- CPC Purification
CPC uses liquid/liquid chromatography to separate natural compounds with high recovery and purity. Because CPC uses a liquid stationary phase, it requires up to five times less solvent to elute cannabinoids than that used for solid/liquid chromatography. The process involves a single step: simply inject the sample solution onto the column and allow the CPC method to carry out to completion.
- Dry Down
Using a rotary evaporator and distillation, the user can remove the solvents, leaving behind their desired compound(s). The solvents can be reused.
It’s important to note that one must use a separate analytical technique, such as analytical HPLC, to determine the identity and purity of the final isolated compound(s).
The Benefits of Using Centrifugal Partition Chromatography
Since the technique does not use silica, it is more cost-effective to perform at kilogram scale using CPC than traditional chromatography methods. The silica stationary phase in traditional HPLC columns readily absorbs compounds, requiring regular replacement of the silica itself or the column as a whole after a number of injections. Since CPC uses a liquid stationary phase, the column can be rinsed and reused, and no costly silica has to be replaced.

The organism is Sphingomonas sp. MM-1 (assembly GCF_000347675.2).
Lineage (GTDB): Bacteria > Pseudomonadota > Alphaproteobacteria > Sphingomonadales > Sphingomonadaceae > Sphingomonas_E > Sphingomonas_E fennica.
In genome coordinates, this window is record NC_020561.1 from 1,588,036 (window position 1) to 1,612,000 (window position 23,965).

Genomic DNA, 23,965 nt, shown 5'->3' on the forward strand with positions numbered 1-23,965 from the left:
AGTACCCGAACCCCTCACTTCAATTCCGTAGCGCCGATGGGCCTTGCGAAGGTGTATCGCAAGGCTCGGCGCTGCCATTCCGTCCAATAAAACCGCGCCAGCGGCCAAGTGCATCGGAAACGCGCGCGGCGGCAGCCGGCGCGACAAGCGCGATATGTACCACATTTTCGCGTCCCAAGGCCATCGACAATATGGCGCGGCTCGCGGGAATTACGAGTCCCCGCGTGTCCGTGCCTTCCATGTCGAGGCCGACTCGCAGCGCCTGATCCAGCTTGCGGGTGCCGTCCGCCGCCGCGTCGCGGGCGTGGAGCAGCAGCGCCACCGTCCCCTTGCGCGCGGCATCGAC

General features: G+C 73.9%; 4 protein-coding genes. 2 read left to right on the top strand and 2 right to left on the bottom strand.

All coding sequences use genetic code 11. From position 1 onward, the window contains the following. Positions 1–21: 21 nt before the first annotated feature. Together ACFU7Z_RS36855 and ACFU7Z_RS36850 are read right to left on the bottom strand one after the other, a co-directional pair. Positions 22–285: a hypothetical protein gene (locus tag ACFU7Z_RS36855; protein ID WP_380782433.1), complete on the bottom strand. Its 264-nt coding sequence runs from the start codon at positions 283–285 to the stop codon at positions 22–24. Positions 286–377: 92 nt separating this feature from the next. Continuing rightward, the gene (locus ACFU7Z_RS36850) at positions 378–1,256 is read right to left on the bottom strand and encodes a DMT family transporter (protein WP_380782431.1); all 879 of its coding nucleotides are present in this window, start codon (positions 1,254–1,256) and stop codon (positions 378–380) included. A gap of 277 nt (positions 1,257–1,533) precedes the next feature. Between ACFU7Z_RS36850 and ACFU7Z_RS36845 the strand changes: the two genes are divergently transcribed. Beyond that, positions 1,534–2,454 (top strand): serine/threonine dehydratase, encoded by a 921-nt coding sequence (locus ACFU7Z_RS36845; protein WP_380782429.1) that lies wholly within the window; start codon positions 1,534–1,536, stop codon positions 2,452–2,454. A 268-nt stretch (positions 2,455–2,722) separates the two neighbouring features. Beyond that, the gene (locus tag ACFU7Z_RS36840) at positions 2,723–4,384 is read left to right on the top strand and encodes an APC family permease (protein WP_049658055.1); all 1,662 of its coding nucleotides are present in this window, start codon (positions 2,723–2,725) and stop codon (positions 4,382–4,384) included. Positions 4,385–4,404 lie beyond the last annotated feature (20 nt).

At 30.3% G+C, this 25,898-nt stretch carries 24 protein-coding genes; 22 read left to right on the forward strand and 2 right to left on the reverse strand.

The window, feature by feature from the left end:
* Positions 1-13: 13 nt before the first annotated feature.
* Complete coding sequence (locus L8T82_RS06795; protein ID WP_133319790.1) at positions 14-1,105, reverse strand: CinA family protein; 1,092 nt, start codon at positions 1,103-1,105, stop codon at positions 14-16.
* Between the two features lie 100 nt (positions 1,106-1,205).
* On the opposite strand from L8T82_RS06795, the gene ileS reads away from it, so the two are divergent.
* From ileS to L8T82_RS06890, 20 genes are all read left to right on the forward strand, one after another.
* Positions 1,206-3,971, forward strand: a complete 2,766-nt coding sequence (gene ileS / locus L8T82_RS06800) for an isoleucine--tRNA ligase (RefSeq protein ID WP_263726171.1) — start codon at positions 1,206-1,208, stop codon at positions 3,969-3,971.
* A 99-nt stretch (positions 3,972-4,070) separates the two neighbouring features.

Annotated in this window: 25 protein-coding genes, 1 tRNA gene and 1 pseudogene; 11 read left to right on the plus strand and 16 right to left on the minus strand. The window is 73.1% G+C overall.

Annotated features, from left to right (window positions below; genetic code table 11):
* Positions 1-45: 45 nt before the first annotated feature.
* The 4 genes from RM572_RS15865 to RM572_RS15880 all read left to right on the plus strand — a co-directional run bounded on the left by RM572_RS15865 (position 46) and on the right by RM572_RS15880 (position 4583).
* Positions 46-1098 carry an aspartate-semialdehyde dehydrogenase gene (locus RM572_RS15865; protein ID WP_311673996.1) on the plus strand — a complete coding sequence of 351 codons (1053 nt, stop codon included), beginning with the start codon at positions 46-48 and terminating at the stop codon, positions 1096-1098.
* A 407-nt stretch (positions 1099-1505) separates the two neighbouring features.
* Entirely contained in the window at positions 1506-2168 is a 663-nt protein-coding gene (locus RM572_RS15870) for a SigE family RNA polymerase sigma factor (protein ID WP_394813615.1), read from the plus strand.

As cannabis, CBD oil, and other cannabinoid-based products gain popularity, the need to manufacture them will only increase. This workflow provides a simple, straightforward method for extracting pure cannabinoids from dry hemp using common techniques and should aid in producing safe and effective hemp-based products on a mass scale.
VERITY® Compact CPC System
The VERITY® Compact CPC System combines a PLC Purification System with a centrifugal partition chromatography (CPC) system for high-level target compound purification. This automated, cost-effective, liquid-liquid purification technique utilizes reusable, silica-free chromatographic columns to streamline your workflow and allow you to quickly isolate specific molecules with high yields and purity.Learn More
Purification Workflow for Isolating Cannabinoids from Hemp Using CPC